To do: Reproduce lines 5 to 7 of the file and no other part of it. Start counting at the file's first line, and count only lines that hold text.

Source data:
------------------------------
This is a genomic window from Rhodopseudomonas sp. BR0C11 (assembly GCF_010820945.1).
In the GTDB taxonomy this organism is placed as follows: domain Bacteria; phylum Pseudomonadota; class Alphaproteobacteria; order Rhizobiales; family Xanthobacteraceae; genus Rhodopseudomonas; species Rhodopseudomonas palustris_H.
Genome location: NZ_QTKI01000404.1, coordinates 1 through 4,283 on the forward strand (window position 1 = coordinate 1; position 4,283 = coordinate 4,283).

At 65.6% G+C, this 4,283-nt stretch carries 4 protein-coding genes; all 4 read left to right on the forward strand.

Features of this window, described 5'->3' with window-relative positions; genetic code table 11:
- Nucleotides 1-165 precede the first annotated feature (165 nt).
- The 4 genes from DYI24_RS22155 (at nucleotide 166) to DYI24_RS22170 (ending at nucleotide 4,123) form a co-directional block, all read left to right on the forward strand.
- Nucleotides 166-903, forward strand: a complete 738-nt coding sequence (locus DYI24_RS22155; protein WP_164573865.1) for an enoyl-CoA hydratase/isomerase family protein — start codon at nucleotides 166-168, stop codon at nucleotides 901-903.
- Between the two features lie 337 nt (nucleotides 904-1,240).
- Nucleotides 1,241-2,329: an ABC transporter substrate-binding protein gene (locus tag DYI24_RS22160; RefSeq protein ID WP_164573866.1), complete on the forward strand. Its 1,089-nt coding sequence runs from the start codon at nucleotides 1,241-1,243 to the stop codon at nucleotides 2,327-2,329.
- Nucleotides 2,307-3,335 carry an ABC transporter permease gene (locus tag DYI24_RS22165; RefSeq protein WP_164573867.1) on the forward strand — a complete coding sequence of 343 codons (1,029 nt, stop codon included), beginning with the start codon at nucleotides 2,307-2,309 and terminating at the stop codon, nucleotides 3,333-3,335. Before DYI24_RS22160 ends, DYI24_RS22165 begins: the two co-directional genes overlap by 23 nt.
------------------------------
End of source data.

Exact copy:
Features of this window, described 5'->3' with window-relative positions; genetic code table 11:
- Nucleotides 1-165 precede the first annotated feature (165 nt).
- The 4 genes from DYI24_RS22155 (at nucleotide 166) to DYI24_RS22170 (ending at nucleotide 4,123) form a co-directional block, all read left to right on the forward strand.